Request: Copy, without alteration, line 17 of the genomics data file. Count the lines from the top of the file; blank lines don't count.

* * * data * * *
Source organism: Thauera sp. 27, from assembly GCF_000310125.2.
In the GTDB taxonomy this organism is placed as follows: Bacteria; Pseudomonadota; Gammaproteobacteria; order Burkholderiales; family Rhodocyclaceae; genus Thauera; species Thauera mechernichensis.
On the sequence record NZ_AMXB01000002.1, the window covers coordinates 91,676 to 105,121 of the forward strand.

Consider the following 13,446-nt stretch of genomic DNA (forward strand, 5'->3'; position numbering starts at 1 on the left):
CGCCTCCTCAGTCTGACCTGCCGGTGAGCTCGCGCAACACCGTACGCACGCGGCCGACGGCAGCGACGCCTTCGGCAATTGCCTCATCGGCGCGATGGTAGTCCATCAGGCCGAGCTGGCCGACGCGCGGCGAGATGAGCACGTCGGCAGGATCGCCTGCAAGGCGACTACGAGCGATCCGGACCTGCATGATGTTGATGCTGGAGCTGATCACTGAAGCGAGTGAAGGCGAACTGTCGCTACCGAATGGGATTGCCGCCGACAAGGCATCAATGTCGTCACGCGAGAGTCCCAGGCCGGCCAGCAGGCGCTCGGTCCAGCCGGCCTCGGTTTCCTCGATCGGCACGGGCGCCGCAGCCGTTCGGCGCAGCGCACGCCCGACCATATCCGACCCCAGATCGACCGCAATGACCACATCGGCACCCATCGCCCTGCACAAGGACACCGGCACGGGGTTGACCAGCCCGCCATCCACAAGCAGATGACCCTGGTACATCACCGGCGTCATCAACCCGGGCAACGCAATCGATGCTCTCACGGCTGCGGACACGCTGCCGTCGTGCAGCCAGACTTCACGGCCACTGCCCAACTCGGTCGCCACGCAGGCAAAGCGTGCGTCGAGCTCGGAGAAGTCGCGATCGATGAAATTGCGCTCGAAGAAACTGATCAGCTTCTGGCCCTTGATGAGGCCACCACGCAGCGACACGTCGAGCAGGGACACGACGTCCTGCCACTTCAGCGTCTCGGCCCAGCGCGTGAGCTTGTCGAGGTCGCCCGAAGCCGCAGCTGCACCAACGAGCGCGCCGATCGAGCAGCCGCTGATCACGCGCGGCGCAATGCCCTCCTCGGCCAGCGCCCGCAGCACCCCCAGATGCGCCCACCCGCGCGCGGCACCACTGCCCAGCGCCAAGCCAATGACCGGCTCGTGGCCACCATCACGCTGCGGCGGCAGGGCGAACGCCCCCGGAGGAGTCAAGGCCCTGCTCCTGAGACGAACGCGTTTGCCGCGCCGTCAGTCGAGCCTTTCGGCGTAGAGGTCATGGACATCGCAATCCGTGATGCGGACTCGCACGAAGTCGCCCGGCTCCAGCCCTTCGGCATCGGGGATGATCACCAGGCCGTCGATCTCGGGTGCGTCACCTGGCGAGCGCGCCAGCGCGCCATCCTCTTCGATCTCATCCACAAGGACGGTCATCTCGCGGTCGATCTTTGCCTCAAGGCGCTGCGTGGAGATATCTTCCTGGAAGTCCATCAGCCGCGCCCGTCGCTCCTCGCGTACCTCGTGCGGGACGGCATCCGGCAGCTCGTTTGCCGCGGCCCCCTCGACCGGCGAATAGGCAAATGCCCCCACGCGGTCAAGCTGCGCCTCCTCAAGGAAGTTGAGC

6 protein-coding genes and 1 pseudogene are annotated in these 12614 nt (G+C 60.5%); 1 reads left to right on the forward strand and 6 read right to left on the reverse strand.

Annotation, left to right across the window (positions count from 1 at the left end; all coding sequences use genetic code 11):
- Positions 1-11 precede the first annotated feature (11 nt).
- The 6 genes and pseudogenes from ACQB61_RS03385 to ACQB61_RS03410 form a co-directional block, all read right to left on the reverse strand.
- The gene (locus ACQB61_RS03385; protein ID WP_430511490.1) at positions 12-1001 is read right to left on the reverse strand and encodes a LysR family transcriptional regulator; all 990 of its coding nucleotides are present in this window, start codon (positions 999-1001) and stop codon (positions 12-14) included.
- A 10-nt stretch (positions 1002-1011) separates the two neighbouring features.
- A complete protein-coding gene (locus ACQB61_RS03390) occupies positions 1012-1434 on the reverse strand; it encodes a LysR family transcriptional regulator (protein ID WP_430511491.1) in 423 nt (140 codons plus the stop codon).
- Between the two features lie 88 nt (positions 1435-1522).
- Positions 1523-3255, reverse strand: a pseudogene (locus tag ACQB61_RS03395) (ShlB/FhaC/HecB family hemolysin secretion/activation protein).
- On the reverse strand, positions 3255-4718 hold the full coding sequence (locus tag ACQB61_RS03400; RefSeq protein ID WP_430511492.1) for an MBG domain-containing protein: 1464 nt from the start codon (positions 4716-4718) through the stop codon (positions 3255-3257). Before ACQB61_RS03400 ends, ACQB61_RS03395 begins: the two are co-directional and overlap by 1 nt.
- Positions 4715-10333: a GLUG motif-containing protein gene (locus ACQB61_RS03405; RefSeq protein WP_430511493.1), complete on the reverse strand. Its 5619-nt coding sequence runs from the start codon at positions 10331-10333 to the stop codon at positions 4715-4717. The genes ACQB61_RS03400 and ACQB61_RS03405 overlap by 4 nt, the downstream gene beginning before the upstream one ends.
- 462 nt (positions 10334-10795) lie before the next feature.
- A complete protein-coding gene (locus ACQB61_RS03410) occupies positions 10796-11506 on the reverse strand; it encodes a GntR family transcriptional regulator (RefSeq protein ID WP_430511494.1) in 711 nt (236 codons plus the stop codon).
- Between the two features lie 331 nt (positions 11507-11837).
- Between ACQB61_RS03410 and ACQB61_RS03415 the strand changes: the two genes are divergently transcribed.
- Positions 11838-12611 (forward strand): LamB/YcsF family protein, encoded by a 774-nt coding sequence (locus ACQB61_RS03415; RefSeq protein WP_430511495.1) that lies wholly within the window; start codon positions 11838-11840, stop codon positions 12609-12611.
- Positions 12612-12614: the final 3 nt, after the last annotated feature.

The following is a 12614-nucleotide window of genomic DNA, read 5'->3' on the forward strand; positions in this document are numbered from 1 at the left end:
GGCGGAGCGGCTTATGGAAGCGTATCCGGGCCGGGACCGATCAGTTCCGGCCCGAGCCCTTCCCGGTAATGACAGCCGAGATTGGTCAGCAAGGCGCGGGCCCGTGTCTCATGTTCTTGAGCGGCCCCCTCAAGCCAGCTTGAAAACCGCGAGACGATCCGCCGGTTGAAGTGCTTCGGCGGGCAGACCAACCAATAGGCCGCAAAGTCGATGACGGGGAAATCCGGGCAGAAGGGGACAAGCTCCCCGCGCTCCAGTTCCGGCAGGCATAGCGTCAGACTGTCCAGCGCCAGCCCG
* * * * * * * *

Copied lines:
- 462 nt (positions 10334-10795) lie before the next feature.